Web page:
For most white Americans, interactions with the police happen rarely, and they’re often respectful or even friendly. Many white people don’t know a single person who’s currently behind bars.
In many black communities — and especially for black men — the situation is entirely different. Some of the statistics can be hard to fathom:
- Close to 10 percent of black men in their 30s are behind bars on any given day, according to the Sentencing Project.
- Incarceration rates for black men are about twice as high as those of Hispanic men, five times higher than those of white men and at least 25 times higher than those of black women, Hispanic women or white women.
- When the government last counted how many black men had ever spent time in state or federal prison — in 2001 — the share was 17 percent. Today, it’s likely closer to 20 percent (and this number doesn’t include people who’ve spent time in jail without being sentenced to prison). The comparable number for white men is about 3 percent.
The rise of mass incarceration over the last half-century has turned imprisonment into a dominant feature of modern life for black Americans. Large numbers of black men are missing from their communities — unable to marry, care for children or see their aging parents. Many others suffer from permanent economic or psychological damage, struggling to find work after they leave prison.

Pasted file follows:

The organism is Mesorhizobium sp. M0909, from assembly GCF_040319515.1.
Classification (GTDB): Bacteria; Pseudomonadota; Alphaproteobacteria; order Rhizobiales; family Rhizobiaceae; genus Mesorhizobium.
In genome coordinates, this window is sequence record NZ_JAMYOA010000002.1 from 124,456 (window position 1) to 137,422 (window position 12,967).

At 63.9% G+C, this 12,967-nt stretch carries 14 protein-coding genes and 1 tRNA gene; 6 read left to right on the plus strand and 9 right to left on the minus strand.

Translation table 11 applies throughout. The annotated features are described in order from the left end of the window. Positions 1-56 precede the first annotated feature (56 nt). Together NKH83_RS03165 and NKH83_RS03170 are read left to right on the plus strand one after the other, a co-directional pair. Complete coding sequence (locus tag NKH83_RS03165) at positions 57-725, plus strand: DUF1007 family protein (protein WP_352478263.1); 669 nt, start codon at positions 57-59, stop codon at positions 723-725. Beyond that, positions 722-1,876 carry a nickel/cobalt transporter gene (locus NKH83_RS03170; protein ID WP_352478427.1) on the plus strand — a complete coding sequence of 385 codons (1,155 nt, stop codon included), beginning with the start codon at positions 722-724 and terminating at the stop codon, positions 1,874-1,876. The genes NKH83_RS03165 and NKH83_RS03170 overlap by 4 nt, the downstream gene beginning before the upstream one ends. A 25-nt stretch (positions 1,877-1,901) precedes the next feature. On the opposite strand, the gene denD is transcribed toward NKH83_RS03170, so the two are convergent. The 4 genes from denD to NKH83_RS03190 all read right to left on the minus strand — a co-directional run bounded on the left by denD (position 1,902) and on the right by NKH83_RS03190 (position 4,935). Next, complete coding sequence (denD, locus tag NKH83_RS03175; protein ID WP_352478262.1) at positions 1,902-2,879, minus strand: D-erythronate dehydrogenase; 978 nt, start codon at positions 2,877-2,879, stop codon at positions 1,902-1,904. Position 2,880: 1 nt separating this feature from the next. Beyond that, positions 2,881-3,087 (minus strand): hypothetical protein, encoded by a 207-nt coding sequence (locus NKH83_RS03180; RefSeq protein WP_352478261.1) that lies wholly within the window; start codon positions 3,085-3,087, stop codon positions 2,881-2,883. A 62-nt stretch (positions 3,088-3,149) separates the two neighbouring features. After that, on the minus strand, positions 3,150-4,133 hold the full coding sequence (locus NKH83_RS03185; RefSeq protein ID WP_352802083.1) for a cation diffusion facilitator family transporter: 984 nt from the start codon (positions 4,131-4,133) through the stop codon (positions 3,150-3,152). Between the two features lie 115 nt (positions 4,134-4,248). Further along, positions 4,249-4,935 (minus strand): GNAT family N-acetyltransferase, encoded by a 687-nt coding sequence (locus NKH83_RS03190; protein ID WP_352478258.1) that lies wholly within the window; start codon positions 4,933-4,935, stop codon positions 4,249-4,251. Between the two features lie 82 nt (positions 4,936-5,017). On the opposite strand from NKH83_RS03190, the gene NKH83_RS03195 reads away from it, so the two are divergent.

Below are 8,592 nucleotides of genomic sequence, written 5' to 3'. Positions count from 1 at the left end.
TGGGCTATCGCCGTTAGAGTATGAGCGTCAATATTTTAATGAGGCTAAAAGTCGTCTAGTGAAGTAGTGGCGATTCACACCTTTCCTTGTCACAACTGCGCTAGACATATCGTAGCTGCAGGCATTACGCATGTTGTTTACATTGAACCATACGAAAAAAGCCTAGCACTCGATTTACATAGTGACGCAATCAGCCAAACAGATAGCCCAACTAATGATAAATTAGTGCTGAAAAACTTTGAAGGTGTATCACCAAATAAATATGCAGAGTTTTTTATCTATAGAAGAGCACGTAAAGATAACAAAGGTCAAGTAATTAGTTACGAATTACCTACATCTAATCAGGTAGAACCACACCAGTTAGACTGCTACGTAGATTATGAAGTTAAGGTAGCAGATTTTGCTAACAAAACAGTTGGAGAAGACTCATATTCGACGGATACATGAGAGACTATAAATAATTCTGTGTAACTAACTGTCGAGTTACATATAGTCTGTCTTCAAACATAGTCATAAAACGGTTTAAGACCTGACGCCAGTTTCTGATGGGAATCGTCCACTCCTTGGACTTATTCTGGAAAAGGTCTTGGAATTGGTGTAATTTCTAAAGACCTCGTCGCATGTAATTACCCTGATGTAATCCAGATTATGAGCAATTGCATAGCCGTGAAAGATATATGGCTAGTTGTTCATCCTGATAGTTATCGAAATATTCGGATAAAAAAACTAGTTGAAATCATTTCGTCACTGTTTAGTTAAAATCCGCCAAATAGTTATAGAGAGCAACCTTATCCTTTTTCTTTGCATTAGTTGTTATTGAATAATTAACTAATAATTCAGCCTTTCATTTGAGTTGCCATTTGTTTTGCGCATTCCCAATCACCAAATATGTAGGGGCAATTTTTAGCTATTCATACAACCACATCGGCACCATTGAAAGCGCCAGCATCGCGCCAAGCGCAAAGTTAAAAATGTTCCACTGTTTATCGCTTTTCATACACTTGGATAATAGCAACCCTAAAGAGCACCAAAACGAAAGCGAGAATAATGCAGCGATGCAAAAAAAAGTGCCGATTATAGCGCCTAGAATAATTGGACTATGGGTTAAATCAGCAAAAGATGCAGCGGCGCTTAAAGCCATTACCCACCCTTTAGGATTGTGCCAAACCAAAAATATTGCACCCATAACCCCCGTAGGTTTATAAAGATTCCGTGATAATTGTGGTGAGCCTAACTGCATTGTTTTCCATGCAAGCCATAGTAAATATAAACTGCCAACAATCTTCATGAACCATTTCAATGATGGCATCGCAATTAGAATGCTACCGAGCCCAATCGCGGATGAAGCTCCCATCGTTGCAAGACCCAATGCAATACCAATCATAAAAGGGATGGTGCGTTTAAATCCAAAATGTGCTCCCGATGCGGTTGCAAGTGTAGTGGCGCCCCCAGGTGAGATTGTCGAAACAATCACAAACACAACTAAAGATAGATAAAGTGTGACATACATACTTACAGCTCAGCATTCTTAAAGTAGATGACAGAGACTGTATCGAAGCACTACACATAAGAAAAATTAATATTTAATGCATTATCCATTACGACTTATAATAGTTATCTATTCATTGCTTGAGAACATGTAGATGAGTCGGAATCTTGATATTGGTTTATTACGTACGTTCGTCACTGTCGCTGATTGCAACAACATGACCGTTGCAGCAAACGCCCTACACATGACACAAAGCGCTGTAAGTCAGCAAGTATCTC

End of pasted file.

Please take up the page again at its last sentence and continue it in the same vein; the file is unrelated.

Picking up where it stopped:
A recent study by the economists Patrick Bayer and Kerwin Kofi Charles found that 27 percent of black men in the prime working years of their lives — between the ages of 25 and 54 — didn’t report earning a single dollar of income in 2014. “That’s a massive number,” Charles, the dean of the Yale School of Management, told me. Incarceration, including the aftereffects, was a major reason.
The anger coursing through America’s streets over the past week has many causes, starting with a gruesome video showing the killing of George Floyd in Minneapolis. But that anger has also been building up for a long time. It is, in part, anger about incarceration having become normal.
An explainer podcast: How has mass incarceration happened? “Justice in America” — hosted by Josie Duffy Rice of The Appeal — tries to answer the question. The Times’s Caity Weaver recommends starting with the first episode, about bail. “I learn so much from this freaking podcast,” Caity tweeted yesterday.
Source: By Email from: https://www.nytimes.com/by/david-leonhardt